On Architecture

A bid to inspire future architects

The Farrell Centre opens the door to architecture.

This article is taken from the June 2023 issue of The Critic. To get the full magazine why not subscribe? Right now we’re offering five issues for just £10

Sir Terry Farrell is an older- generation architect (born 1938) who was brought up on a housing estate on the northern edge of Newcastle (“on the edge of the edge”), passed the eleven-plus to attend the local Roman Catholic Grammar School, St Cuthbert’s, and was encouraged by his art master to study architecture at Newcastle University, where he must have been an exceptionally talented student because, after a brief and unhappy year when he worked for the London County Council in County Hall, he won a Harkness Fellowship to the University of Pennsylvania.

There, he studied under Louis Kahn and Denise Scott Brown, and, through Denise, met Robert Venturi who was responsible for the first stirrings of hostility to orthodox modernism within the profession, which emerged in 1966 in the publication of Venturi’s Complexity and Contradiction in Architecture.

When he came back to London, Farrell worked for 15 years in partnership with Nicholas Grimshaw. They designed an apartment block together on the west side of Regent’s Park, 125, Park Road, where they both lived. But during the 1970s, their attitudes to architecture diverged.

Farrell met Charles Jencks, a young, radical, American theoretician, and started working with him on the design of his large house in Holland Park which he had bought with his second wife, Maggie Keswick.

Farrell was then employed by Rothschild to design a branch of Clifton Nurseries right next door to the Royal Opera House. It had a playful, inventive and ephemeral, classical façade.

The hope of the Farrell Centre is that it should engage the local community in issues of town planning — a wonderfully idealistic idea, but immensely tricky

This lightweight structure represented, as I remember it, the advent of postmodernism in London, closely followed by the building Farrell did for TV-am in Camden Town (below) which had symbolic eggcups on its parapet.

Now, 40 years later, having made money out of big building projects, particularly in Hong Kong and mainland China, and having been involved in extensive masterplans for both the city and Newcastle University, Farrell has decided to give his archive to the university and, at the same time, to help fund a centre for the public to learn about architecture.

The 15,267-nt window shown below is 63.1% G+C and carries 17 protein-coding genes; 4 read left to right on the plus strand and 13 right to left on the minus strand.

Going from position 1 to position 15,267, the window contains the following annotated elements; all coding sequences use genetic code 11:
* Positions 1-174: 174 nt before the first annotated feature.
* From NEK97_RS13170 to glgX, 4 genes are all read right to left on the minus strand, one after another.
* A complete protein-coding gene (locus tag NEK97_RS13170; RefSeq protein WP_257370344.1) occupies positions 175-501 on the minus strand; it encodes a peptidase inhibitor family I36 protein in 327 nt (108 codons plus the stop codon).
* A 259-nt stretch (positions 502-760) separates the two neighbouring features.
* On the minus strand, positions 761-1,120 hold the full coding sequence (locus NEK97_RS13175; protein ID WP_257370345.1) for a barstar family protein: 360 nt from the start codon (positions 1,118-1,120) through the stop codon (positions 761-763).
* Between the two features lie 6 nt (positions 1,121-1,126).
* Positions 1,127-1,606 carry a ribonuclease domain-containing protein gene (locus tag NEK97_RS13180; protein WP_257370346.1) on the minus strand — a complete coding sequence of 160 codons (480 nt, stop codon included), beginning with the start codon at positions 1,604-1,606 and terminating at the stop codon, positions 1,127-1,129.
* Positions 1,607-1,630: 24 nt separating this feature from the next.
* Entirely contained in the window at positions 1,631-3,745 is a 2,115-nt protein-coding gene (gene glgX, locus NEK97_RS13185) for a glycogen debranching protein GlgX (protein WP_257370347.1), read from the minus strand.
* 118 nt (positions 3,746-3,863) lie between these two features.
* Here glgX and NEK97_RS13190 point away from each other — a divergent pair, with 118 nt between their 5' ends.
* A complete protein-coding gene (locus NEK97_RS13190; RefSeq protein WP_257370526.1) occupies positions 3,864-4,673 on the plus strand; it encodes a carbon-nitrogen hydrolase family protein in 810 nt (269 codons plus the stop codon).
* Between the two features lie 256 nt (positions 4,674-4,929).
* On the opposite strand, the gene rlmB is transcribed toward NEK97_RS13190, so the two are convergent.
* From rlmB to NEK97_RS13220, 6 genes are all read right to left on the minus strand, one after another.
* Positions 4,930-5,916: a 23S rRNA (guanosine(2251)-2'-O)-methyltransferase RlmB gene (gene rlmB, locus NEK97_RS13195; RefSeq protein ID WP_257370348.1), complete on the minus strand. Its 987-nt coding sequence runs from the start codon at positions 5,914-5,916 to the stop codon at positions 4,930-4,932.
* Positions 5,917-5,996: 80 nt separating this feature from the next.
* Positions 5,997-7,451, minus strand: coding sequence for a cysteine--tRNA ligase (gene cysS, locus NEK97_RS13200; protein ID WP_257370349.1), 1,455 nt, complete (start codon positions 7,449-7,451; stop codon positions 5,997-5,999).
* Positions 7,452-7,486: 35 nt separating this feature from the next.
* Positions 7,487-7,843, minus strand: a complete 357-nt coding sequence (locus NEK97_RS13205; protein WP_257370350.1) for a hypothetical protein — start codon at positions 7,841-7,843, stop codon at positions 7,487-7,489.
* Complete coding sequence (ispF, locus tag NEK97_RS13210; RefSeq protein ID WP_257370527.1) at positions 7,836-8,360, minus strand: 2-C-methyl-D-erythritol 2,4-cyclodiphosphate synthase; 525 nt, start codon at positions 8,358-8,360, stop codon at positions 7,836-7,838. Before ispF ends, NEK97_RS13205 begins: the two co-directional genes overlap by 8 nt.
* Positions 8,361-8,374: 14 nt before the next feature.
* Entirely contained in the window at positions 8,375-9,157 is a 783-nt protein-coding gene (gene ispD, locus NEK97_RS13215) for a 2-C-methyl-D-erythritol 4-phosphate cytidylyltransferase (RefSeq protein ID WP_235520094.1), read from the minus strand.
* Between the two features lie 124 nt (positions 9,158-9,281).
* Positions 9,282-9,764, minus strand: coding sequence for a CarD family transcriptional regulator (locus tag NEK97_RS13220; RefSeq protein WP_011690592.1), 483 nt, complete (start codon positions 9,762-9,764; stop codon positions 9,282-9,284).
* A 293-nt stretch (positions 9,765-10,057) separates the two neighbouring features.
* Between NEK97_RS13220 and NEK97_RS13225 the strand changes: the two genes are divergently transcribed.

It is called the Farrell Centre, and has recently opened in an elaborately ornate, late Victorian building, which previously housed the university chaplaincy and a doctor’s surgery. It is symbolically well placed, immediately opposite the grandiosely modernist, late 1960s Civic Centre, close to the Hancock Museum, now called the Great North Museum, which Farrell helped to reconfigure, and at the entrance to both the historic and brutalist buildings of the university.

The hope of the Farrell Centre is that it should engage the local community in issues of town planning — a wonderfully idealistic idea, but immensely tricky, given that architecture is not taught in schools, has never been at all easy to exhibit, except through models, and it is currently very unclear how people get interested in architecture or decide to study it.

The building has been adapted by a local architectural practice, SPACE architects, working with a smaller, more imaginative, arts-oriented practice, Elliott Architects, based in Hexham. They have stripped out the Victorian interiors, but kept the big windows facing out towards the Hancock Museum and have reconfigured Eldon Place, the pedestrian space outside. Inside, there is an entry space with a stepped deck where visitors and passers-by are encouraged to sit and eat their sandwiches.

Upstairs, there is a series of large, but awkwardly configured, daylit rooms which are currently showing an exhibition called “More with Less: Reimagining Architecture for a Changing World”. This consists of a series of experimental installations by young architectural practices, encouraging people to think about how architecture might respond to the climate emergency.

These are an odd mixture of high-minded intellectual idealism and child-friendly, pink fake fur, including a small, playful cave constructed out of reconstituted fungal mycelium, sawdust and wool, which presumably represents how we might have to live in a post-holocaust world, and a shiny black corporate table which has weeds growing in its middle.

I can see these installations are intended to get visitors to think about the nature of architecture, but I have a feeling that they may regard them as too esoteric.

On the top floor is the heart of what the centre is trying to do, which is to interest ordinary people in the arcana of urban planning, beginning with the planning notice for the development of the Farrell Centre itself, the closest most people ever get to the planning department on the 9th floor of the adjacent Civic Centre.

Then, there is a room full of maps of Newcastle, a good way to get people to think about the history of urban change, including a model of what Terry Farrell himself proposed for the creation of a Barcelona-style Ramblas stretching from the Baltic Centre on the River Tyne up through the commercial centre of Newcastle to the university itself.

Strangely, one of the best things about the top floor is the view it gives of the Civic Centre, framed like a grand import from the urban idealism of Scandinavia, which is exactly what it is.

I assume the hope is that a small boy, as Farrell once was, might wander in, get interested in the ideas of architecture, and be inspired to take up architecture as a career. My only criticism is that the building needs an infusion of the mildly kitsch, neo-Victorian hedonism of the tea house next door.


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